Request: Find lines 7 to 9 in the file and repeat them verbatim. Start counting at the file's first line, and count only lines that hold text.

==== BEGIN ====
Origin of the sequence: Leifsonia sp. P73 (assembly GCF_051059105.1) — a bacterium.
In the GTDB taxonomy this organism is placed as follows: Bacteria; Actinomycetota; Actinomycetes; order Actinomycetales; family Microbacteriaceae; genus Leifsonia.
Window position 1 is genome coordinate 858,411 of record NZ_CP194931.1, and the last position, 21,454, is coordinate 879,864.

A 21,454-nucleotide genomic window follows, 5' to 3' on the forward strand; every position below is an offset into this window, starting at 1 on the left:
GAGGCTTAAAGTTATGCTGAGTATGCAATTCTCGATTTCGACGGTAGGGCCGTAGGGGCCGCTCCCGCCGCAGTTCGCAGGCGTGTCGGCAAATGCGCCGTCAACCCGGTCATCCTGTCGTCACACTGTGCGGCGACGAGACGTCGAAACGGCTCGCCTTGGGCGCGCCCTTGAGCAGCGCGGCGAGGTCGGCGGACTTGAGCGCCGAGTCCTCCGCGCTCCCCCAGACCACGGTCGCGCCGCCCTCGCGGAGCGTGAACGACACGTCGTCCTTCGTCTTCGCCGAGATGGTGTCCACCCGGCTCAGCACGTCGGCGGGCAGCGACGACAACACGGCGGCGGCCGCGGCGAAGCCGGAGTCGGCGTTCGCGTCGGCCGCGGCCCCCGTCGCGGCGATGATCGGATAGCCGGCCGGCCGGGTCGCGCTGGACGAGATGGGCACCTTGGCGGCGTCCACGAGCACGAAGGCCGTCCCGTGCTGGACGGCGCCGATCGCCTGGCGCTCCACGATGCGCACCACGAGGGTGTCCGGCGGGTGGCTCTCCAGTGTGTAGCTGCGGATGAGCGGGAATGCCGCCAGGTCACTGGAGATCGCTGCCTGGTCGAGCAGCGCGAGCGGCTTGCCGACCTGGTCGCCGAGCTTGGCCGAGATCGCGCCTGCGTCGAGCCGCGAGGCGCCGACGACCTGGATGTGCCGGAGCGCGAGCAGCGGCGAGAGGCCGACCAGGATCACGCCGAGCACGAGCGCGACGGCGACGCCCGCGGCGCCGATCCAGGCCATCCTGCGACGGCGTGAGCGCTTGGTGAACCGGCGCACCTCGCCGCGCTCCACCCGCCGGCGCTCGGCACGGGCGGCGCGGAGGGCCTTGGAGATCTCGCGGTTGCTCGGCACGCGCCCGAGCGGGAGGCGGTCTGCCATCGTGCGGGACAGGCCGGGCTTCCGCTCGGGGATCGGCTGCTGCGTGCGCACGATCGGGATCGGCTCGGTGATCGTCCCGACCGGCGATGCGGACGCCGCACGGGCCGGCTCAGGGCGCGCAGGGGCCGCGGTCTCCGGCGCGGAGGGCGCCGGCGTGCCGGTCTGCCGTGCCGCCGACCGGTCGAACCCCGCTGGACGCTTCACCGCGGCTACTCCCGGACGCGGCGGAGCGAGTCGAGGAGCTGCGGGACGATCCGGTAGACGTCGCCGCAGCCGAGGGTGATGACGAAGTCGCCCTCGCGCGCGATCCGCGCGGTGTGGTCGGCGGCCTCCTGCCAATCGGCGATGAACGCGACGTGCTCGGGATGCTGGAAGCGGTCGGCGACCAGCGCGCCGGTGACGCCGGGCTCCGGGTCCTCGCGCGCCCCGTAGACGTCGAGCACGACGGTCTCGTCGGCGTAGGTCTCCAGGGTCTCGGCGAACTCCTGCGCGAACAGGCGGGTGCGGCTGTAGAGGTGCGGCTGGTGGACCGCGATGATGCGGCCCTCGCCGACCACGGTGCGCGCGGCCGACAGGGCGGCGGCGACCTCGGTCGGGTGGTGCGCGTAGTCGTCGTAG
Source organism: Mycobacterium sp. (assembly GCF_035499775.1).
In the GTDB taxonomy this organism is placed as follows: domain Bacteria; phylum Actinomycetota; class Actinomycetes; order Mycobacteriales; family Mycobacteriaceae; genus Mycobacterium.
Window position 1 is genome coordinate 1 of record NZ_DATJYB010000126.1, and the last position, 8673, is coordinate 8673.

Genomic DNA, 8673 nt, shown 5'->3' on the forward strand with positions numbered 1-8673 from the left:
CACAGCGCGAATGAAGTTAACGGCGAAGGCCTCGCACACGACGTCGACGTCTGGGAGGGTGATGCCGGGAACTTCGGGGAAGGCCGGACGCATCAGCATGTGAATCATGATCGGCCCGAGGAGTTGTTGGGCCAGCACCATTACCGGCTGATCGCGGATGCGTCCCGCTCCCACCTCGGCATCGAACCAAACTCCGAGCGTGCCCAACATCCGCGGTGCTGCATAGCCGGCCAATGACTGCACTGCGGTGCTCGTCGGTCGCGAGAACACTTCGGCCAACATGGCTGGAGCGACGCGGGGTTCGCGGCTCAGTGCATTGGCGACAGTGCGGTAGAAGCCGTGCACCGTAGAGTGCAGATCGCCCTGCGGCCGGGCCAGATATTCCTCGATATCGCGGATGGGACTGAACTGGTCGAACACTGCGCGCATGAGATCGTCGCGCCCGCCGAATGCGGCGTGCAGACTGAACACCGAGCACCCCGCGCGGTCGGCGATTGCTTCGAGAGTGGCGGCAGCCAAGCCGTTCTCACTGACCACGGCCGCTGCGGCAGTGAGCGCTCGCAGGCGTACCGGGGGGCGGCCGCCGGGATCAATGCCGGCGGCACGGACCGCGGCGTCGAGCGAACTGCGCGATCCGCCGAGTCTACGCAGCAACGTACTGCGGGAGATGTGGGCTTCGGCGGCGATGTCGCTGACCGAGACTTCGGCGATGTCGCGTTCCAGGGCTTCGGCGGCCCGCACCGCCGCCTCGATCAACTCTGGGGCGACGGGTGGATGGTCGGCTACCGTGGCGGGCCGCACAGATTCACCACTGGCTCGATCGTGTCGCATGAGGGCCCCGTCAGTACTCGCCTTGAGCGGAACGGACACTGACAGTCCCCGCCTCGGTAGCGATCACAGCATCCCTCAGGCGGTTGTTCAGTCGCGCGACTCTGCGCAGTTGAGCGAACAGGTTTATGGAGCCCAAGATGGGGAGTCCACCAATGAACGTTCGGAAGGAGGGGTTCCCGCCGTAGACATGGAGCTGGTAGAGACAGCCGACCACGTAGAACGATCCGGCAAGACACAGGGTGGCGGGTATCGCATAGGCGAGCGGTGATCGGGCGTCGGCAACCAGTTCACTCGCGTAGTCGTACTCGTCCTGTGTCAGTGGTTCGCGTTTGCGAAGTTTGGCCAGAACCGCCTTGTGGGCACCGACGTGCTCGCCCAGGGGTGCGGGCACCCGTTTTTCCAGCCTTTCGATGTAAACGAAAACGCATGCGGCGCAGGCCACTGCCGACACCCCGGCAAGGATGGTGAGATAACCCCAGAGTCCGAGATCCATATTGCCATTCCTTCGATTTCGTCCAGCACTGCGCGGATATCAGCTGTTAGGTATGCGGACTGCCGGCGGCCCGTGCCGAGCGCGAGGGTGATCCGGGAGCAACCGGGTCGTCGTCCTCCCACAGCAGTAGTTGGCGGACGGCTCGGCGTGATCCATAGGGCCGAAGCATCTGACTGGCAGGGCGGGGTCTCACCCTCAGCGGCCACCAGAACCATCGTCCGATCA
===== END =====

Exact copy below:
In the GTDB taxonomy this organism is placed as follows: domain Bacteria; phylum Actinomycetota; class Actinomycetes; order Mycobacteriales; family Mycobacteriaceae; genus Mycobacterium.
Window position 1 is genome coordinate 1 of record NZ_DATJYB010000126.1, and the last position, 8673, is coordinate 8673.

Genomic DNA, 8673 nt, shown 5'->3' on the forward strand with positions numbered 1-8673 from the left: